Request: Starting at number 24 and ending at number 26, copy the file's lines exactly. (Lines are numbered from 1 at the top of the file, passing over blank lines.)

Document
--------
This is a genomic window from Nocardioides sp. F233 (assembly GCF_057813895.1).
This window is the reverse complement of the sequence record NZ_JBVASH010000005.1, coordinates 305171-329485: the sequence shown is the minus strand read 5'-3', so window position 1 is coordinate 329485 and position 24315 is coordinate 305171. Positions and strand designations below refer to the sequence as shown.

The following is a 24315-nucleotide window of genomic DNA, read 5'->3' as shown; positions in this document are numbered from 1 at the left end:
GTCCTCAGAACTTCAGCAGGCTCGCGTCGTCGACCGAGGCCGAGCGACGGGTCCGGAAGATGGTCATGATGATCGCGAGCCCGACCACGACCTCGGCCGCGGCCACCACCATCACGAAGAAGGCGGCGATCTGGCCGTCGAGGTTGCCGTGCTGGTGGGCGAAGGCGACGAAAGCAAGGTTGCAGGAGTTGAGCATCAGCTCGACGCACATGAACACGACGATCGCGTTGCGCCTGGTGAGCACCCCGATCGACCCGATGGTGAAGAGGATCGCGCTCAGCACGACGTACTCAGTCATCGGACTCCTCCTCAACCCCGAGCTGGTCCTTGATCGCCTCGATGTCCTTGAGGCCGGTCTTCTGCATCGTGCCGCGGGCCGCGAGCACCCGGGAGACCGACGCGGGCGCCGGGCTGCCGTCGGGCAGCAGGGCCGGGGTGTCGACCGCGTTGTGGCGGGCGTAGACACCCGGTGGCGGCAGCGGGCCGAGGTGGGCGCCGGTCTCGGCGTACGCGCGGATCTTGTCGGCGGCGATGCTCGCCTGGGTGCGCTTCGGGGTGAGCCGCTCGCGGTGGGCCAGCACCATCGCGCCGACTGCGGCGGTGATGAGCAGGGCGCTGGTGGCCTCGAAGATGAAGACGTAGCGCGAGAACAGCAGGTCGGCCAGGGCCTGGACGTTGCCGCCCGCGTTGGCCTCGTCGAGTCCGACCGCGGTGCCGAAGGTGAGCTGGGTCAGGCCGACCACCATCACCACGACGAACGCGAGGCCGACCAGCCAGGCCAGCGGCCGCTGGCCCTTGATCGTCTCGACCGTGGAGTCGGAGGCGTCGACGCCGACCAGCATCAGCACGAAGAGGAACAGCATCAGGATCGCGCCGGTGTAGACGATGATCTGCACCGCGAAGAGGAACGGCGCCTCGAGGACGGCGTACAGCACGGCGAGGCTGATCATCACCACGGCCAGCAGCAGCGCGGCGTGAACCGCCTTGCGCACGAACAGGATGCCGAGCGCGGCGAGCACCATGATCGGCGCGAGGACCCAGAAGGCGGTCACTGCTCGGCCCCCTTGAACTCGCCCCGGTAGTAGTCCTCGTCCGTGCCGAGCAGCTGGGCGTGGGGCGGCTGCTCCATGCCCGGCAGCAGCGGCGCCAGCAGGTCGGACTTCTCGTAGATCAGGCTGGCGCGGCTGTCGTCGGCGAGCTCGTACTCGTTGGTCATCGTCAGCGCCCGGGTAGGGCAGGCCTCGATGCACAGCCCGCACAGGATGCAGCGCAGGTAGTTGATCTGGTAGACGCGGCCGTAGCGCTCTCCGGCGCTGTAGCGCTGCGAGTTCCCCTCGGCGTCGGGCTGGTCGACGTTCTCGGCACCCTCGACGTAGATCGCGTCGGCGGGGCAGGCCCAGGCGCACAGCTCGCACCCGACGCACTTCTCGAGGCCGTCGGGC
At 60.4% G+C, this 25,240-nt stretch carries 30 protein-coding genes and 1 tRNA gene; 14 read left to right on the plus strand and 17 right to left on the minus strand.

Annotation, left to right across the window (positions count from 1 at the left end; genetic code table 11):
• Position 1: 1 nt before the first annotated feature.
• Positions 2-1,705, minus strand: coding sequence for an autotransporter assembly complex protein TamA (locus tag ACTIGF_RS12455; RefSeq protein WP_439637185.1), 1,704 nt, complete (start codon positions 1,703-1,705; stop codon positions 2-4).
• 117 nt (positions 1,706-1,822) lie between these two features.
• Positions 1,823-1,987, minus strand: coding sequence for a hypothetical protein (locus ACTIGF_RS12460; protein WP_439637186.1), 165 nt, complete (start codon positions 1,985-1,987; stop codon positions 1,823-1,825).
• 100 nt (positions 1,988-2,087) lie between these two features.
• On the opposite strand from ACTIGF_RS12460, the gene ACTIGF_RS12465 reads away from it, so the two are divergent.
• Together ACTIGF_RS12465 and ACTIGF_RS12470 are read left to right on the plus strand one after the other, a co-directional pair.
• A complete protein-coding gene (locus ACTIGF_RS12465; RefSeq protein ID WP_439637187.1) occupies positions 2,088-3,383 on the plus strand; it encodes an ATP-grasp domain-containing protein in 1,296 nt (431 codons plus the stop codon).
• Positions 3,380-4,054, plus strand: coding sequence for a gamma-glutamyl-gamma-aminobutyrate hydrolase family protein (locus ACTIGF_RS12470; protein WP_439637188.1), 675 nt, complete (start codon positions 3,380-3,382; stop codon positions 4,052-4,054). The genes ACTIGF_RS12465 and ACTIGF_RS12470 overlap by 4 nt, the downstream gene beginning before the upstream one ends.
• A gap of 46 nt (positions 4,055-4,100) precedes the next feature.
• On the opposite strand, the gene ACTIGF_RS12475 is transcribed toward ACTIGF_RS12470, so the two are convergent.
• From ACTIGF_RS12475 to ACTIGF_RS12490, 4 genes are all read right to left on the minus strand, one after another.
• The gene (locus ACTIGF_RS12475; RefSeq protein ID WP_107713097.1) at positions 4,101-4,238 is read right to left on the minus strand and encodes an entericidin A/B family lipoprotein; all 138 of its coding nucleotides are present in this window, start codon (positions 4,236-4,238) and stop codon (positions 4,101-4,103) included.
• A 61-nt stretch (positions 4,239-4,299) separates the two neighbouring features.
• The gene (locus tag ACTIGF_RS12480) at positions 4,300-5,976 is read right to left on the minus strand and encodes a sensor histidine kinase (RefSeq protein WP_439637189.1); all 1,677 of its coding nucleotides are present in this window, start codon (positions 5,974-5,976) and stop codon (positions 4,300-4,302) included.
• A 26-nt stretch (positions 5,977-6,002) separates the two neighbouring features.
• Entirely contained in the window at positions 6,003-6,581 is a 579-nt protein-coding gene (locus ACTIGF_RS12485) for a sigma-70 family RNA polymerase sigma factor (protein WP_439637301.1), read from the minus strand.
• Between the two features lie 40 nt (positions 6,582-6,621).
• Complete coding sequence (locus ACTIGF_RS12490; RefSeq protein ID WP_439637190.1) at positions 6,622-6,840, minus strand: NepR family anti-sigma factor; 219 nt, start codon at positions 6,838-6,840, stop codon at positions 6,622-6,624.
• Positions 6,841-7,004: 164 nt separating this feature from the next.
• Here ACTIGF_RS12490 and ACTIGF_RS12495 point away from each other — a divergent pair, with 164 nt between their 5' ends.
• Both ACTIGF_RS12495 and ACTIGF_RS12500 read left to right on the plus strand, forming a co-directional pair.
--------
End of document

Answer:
• Between the two features lie 40 nt (positions 6,582-6,621).
• Complete coding sequence (locus ACTIGF_RS12490; RefSeq protein ID WP_439637190.1) at positions 6,622-6,840, minus strand: NepR family anti-sigma factor; 219 nt, start codon at positions 6,838-6,840, stop codon at positions 6,622-6,624.
• Positions 6,841-7,004: 164 nt separating this feature from the next.